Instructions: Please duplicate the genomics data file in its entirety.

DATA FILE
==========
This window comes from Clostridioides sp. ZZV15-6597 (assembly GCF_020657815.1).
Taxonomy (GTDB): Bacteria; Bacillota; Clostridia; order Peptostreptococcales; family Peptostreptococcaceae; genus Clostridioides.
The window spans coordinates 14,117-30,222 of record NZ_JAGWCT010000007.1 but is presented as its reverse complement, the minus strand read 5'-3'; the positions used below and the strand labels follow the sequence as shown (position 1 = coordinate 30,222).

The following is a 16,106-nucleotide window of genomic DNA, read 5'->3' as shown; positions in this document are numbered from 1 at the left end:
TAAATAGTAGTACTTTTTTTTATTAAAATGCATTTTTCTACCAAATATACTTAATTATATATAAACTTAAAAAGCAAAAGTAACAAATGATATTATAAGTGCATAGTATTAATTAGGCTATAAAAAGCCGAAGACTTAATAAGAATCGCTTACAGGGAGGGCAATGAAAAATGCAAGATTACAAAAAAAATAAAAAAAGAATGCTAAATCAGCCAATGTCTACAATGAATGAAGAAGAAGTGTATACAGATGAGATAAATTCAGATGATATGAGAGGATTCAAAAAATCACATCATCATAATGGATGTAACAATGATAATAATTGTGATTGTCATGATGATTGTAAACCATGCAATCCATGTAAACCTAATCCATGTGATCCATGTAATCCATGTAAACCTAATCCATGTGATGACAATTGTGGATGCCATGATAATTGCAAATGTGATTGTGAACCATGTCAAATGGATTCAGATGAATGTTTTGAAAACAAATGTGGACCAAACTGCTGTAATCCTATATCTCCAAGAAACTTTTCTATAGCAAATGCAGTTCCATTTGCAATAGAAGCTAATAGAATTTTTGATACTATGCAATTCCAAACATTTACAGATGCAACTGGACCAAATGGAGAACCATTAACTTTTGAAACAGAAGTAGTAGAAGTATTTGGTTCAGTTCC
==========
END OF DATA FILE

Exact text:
This window comes from Clostridioides sp. ZZV15-6597 (assembly GCF_020657815.1).
Taxonomy (GTDB): Bacteria; Bacillota; Clostridia; order Peptostreptococcales; family Peptostreptococcaceae; genus Clostridioides.
The window spans coordinates 14,117-30,222 of record NZ_JAGWCT010000007.1 but is presented as its reverse complement, the minus strand read 5'-3'; the positions used below and the strand labels follow the sequence as shown (position 1 = coordinate 30,222).

The following is a 16,106-nucleotide window of genomic DNA, read 5'->3' as shown; positions in this document are numbered from 1 at the left end:
TAAATAGTAGTACTTTTTTTTATTAAAATGCATTTTTCTACCAAATATACTTAATTATATATAAACTTAAAAAGCAAAAGTAACAAATGATATTATAAGTGCATAGTATTAATTAGGCTATAAAAAGCCGAAGACTTAATAAGAATCGCTTACAGGGAGGGCAATGAAAAATGCAAGATTACAAAAAAAATAAAAAAAGAATGCTAAATCAGCCAATGTCTACAATGAATGAAGAAGAAGTGTATACAGATGAGATAAATTCAGATGATATGAGAGGATTCAAAAAATCACATCATCATAATGGATGTAACAATGATAATAATTGTGATTGTCATGATGATTGTAAACCATGCAATCCATGTAAACCTAATCCATGTGATCCATGTAATCCATGTAAACCTAATCCATGTGATGACAATTGTGGATGCCATGATAATTGCAAATGTGATTGTGAACCATGTCAAATGGATTCAGATGAATGTTTTGAAAACAAATGTGGACCAAACTGCTGTAATCCTATATCTCCAAGAAACTTTTCTATAGCAAATGCAGTTCCATTTGCAATAGAAGCTAATAGAATTTTTGATACTATGCAATTCCAAACATTTACAGATGCAACTGGACCAAATGGAGAACCATTAACTTTTGAAACAGAAGTAGTAGAAGTATTTGGTTCAGTTCC